Darlington Hippodrome

Darlington, DL1 1RR

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Civic Theatre

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The Hippodrome and Palace Theatre opened in 1907 and was owned and operated by Signor Rino Pepi, who operated several other local variety theatres. Designed by architect G. Gordon Hoskins, under the supervision of architect George F. Ward, of architectural firm Owen & Ward. The original seating capacity was 1,082; 104 in the fautiles (front stalls), 243 in the orchestra stalls, 187 in the pit stalls, 274 in the dress circle and 378 in the gallery. There is a box located at dress circle level on each side of the proscenium.

There is delicate plaster decoration throughout the theatre, and above the two boxes there is a pedimented feature. The square proscenium is 28 feet wide, the stage 37 feet deep and there were eight dressing rooms (now rebuilt).

The Hippodrome and Palace Theatre was equipped to screen films from its opening, initally with a bioscope projector, which screened short subjects as one of the acts in the variety bill. Talkies were installed here and for a while it screened films , but soon returned to variety programmes. By 1937 it was operated by the E.J. Hinge cinema circuit of Newcastle upon Tyne. The seating capacity was given as 1,168 at that time. In 1949 it was taken over by the independent Stanley Rogers Cinemas circuit and became the New Hippodrome Theatre, and programming continued to vary between weeks of films and weeks of variety programmes. The New Hippodrome Theatre was closed in June 1956.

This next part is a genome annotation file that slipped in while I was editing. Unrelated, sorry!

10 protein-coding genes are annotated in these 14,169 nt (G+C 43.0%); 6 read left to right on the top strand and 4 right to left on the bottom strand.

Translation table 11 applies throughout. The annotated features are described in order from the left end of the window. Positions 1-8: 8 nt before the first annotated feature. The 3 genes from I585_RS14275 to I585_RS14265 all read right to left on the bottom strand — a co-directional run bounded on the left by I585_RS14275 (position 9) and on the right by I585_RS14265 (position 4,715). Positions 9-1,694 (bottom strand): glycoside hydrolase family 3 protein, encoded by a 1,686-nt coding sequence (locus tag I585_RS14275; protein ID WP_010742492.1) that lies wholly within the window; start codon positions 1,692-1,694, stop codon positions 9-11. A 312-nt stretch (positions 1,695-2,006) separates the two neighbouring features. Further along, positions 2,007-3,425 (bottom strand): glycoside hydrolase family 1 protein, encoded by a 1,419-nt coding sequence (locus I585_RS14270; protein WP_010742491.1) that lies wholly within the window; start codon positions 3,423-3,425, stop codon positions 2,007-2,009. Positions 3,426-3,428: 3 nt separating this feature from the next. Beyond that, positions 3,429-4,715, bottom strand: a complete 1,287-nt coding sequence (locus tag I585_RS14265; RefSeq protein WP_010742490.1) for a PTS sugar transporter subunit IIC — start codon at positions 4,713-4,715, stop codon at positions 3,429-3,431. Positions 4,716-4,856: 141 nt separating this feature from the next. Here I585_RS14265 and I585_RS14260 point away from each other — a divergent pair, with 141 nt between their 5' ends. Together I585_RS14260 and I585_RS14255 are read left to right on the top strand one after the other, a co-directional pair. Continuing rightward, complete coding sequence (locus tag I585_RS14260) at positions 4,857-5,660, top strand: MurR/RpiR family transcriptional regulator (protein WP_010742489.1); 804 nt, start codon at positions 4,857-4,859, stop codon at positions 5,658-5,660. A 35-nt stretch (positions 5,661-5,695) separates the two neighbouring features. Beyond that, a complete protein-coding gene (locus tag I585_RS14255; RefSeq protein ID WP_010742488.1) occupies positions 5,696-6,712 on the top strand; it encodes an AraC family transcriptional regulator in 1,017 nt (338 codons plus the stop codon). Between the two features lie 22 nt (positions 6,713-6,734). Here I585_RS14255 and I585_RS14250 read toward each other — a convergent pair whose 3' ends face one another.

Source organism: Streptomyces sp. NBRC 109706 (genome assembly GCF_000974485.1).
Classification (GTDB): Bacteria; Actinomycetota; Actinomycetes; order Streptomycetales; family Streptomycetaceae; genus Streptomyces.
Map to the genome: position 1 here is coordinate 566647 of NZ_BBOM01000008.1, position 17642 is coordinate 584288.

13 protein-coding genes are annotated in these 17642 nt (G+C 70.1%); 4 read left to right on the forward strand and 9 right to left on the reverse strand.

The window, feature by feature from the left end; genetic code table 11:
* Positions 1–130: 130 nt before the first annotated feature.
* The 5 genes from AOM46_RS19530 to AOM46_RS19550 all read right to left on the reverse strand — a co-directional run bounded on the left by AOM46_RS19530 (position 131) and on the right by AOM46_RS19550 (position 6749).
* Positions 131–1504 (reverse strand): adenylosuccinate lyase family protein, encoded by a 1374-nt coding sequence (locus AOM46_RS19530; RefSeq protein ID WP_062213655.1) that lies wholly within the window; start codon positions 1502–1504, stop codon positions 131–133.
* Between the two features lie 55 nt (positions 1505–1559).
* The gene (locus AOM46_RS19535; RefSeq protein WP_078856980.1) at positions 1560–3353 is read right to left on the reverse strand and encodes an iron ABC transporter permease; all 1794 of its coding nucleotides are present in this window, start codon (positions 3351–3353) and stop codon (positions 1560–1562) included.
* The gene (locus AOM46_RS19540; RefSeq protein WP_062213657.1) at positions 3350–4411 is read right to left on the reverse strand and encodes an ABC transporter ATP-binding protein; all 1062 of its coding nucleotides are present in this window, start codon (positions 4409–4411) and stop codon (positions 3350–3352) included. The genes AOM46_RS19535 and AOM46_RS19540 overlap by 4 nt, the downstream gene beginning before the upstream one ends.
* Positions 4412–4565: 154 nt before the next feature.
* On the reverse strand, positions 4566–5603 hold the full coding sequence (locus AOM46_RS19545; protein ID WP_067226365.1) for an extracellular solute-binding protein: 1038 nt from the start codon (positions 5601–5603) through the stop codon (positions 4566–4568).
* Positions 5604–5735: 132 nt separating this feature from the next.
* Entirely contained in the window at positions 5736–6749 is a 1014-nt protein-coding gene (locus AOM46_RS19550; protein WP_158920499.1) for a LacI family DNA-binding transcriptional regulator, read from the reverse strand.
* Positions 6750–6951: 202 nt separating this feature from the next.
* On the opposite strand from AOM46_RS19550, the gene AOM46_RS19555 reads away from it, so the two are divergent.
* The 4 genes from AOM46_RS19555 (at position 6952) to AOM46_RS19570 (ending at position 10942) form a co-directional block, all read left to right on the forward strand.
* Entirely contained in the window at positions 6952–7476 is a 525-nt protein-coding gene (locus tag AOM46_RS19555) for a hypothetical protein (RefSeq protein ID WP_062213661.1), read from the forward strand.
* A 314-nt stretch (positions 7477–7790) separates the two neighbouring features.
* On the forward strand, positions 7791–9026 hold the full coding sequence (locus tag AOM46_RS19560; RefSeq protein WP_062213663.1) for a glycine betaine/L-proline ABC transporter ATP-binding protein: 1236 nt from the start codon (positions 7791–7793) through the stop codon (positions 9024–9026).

It lay closed and unused until 1958, when it was taken over by the local Council and re-opened as a live theatre, re-named Civic Theatre. It is due to close at the end of May 2016 for restoration and renovation works to be carried out. It is planned to re-open 18 months later as the re-named Darlington Hippodrome.

Contributed by Ken Roe

Recent comments (view all 6 comments)

Ken Roe
Ken Roe on December 15, 2008 at 5:45 pm

Some photographs of the Civic Theatre…..
Exterior in November 2007:
Entrance in July 2007;
Auditorium view from a box in September 2008:
Auditorium viewed from the Dress Circle:
Auditorium viewed from the Stalls front row:

AdoraKiaOra on December 16, 2008 at 5:18 am

I worked on a tour of ‘A Chorus Line’ back in the mid 80s that played a week here and back then the stage facilities were very limiting to say the least. The large orchestra for the show was housed upstairs, in the funtion room, of a pub up the road from the theatre and relayed back to the auditorium.
Beautiful, atmospheric theatre, well preserved.

terry on April 5, 2016 at 10:52 am

This theatre closes at the end of May 2016 for a period of eighteen months for a £12 million refurbishment. When it reopens it will be with a ‘new’ name:–


Certainly, to revert to the original name is not before time as I always maintained that ‘Civic Theatre’ conjures up an image of a 1960’s concrete edifice as opposed to a very atmospheric Edwardian theatre.

I once mentioned this to members of the Town Council whilst I was a Manager in the town (at the ABC) and they said that the name ‘Hippodrome’ was rather ludicrous sounding. I remember ‘sticking my neck out’ and retorting that the name was certainly good enough for the major cities of Birmingham and Bristol – which did not go down awfully well…………

Common sense has finally prevailed!

terry on April 5, 2016 at 12:53 pm

When the Hippodrome does reopen I have little doubt that it will then be the town’s only remaining theatre building as CJ Phipps' Theatre Royal which survives , albeit largely rebuilt but with much of the superstructure remaining, as the Odeon (former ABC Regal) will, in all likelihood, have fallen victim to the new Vue complex.

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